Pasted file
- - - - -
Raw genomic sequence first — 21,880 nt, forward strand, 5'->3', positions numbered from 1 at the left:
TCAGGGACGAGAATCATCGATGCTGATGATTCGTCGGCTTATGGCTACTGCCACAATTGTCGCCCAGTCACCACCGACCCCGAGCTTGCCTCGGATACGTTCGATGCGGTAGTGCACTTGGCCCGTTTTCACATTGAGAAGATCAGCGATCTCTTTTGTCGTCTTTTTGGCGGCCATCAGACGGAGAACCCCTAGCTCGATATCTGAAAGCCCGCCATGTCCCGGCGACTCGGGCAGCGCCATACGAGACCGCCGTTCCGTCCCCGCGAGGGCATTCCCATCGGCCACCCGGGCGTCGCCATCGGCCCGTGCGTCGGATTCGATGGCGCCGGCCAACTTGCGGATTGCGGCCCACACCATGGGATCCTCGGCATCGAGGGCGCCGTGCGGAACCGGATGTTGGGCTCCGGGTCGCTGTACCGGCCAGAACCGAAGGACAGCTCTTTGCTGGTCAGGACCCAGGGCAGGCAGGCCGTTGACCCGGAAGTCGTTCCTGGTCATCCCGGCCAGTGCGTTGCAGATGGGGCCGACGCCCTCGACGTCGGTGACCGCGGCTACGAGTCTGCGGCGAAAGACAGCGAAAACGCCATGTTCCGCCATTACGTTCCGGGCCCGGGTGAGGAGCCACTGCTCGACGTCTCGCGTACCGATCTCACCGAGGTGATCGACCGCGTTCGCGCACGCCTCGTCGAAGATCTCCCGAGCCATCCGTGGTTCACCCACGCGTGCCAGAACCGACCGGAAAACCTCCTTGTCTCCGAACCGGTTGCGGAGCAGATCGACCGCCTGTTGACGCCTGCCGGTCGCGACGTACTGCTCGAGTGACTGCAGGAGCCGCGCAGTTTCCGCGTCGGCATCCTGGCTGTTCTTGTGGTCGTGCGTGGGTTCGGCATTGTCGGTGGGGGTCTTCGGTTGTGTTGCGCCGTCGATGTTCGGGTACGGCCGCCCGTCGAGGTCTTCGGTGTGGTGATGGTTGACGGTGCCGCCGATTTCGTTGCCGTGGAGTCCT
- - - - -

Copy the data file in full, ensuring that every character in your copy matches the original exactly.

Raw genomic sequence first — 21,880 nt, forward strand, 5'->3', positions numbered from 1 at the left:
TCAGGGACGAGAATCATCGATGCTGATGATTCGTCGGCTTATGGCTACTGCCACAATTGTCGCCCAGTCACCACCGACCCCGAGCTTGCCTCGGATACGTTCGATGCGGTAGTGCACTTGGCCCGTTTTCACATTGAGAAGATCAGCGATCTCTTTTGTCGTCTTTTTGGCGGCCATCAGACGGAGAACCCCTAGCTCGATATCTGAAAGCCCGCCATGTCCCGGCGACTCGGGCAGCGCCATACGAGACCGCCGTTCCGTCCCCGCGAGGGCATTCCCATCGGCCACCCGGGCGTCGCCATCGGCCCGTGCGTCGGATTCGATGGCGCCGGCCAACTTGCGGATTGCGGCCCACACCATGGGATCCTCGGCATCGAGGGCGCCGTGCGGAACCGGATGTTGGGCTCCGGGTCGCTGTACCGGCCAGAACCGAAGGACAGCTCTTTGCTGGTCAGGACCCAGGGCAGGCAGGCCGTTGACCCGGAAGTCGTTCCTGGTCATCCCGGCCAGTGCGTTGCAGATGGGGCCGACGCCCTCGACGTCGGTGACCGCGGCTACGAGTCTGCGGCGAAAGACAGCGAAAACGCCATGTTCCGCCATTACGTTCCGGGCCCGGGTGAGGAGCCACTGCTCGACGTCTCGCGTACCGATCTCACCGAGGTGATCGACCGCGTTCGCGCACGCCTCGTCGAAGATCTCCCGAGCCATCCGTGGTTCACCCACGCGTGCCAGAACCGACCGGAAAACCTCCTTGTCTCCGAACCGGTTGCGGAGCAGATCGACCGCCTGTTGACGCCTGCCGGTCGCGACGTACTGCTCGAGTGACTGCAGGAGCCGCGCAGTTTCCGCGTCGGCATCCTGGCTGTTCTTGTGGTCGTGCGTGGGTTCGGCATTGTCGGTGGGGGTCTTCGGTTGTGTTGCGCCGTCGATGTTCGGGTACGGCCGCCCGTCGAGGTCTTCGGTGTGGTGATGGTTGACGGTGCCGCCGATTTCGTTGCCGTGGAGTCCT